And then, remembering that it is on earth to be a useful instrument for the glory of God and the salvation of souls, the soul hastens to run with more fervor and speed in the way of its duties and of all the virtues.  It takes its Heavenly Mother by the hand and seems to say to her: ‘We two.  I surrender myself utterly to you.  Lead me where you will; I will follow you, but hold me fast.’

And the soul begins its road.  It makes no sound; the good it does is quietly done.  All its life is within.  As Abraham before the Lord, it walks before Mary in a perfect purity of intention and an absolute confidence.  The intentions of its Mother are its own; Mary acts within it.  This is the interior life in all its fullness and splendor.  This soul does the will of Mary, it is free.  It is the life of the living Jesus in Mary and through Mary, in the soul of her faithful slave.

(To be continued.)

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Secret Way of the Enclosed Garden – CXXVIII

The humble slaves of Jesus in Mary do not dream of such an emancipation, tumultuous, cruel and fatal.  But on a closer inspection, we find that this innate spirit of liberty which since the Fall has joined forces in us with original pride, slumbers in each of us and that very little will suffice to rouse it.

True liberty is found in humility, in the considered, intelligent, willing recognition of the rights of God over us, and at the same time in the strict obligation we are under, in that we depend on Him alone for life and through our baptism, to serve Him, love Him, and accept Him as the only end of all our natural and supernatural aspirations.

The true Christian who serves God in all simplicity, who does not presume to ask God the reason of His commands, who strives with the help of His grace to practice faithfully all the virtues and duties of his state, who accepts with resignation, that they may be meritorious, trial and sorrow, who is satisfied with his station, who would not cause others suffering but rather please and help them, he knows true liberty and peace of heart – he is a child of God, free as the Father Whom he has in Heaven.

(To be continued.)

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Secret Way of the Enclosed Garden – CXXVII

What a different thing is the freedom and happiness of the child of God, of the soul in a state of grace, of the faithful and obedient servant!

True liberty is the service of God in love; a clear calm view of eternal things, the detachment of the heart from creatures; it is to be freed supernaturally and utterly from the bonds of time, of material needs and human obstacles.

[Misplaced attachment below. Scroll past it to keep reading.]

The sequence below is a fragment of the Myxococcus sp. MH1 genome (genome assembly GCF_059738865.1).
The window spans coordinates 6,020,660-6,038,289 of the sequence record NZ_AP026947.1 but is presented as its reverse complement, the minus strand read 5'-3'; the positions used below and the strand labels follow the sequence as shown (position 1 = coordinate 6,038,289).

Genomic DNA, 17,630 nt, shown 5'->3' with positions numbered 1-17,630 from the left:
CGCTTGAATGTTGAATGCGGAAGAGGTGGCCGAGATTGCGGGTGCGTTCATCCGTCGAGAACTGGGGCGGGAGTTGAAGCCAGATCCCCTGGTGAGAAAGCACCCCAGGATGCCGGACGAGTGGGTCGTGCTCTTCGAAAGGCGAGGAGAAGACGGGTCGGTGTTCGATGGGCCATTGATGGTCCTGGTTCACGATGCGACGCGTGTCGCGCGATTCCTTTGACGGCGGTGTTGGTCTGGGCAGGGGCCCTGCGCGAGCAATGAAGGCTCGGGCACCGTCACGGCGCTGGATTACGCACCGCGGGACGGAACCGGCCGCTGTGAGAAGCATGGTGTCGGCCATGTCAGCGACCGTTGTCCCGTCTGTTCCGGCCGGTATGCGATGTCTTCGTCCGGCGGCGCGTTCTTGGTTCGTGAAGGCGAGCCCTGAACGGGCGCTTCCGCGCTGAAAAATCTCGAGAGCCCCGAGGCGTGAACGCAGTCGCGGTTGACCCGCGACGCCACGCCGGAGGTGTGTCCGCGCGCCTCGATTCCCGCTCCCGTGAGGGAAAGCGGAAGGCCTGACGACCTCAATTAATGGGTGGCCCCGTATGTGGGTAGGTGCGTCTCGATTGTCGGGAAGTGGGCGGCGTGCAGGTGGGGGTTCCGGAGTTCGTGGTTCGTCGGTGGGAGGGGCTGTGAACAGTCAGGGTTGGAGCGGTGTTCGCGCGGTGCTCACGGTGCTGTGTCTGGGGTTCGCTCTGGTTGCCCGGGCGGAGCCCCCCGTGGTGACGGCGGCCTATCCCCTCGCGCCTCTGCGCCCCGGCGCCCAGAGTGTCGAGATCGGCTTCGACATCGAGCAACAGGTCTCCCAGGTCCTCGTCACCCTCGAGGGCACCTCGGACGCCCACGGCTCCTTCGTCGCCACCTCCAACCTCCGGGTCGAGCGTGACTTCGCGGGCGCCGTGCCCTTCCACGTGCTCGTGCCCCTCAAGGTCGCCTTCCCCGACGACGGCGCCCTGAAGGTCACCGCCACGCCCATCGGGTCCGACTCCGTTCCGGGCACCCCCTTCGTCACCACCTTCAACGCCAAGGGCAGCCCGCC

Then when the sirens call is and would entice us to liberty, incite us to break the eternal precepts of Order, Right and Virtue, by withdrawing us from the sovereign authority of God, the soul will rise up in its dignity and its pride and with indignant tone return to these dreamers of easy, fictitious and deceptive liberty, the great answer of the Apostles and Martyrs: ‘Non possumus, we cannot.  It is better to obey God rather than man,’ or more gently, with the royal prophet, the soul whispers to the Master of its will: ‘For better is one day in Thy courts above thousands…in the tabernacles of sinners.’

(To be continued.)

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Secret Way of the Enclosed Garden – CXXVI

6. It is the means of acquiring the true liberty of the Children of God.

This devotion makes us truly free with the liberty of the children of God.’

Liberty in the literal sense of the word is a right which allows man to do what he will.  But let us note at once that liberty is not independence.  S. Paul lifts up his voice vigorously against such as would claim this.  He says to himself: ‘All things are lawful to me, but all things are not expedient; all things are lawful to me, but I will not be brought under the power of any.’

Human liberty is relative.  It is within certain limits and exercised according to conscience, the divine and human law, and is subject to the established order of things.  It must follow the principles of eternal reason included in the dictates of the human conscience and in the divine principles contained in the Gospel and the Decalogue, taught by the Church.  This sovereign law is opposed to liberty independent of all dogma and all morality that it may lay down for it what is good and what is evil.  It is then within these impassable limits of submission to order, that we can and must act and our liberty evolve and be developed.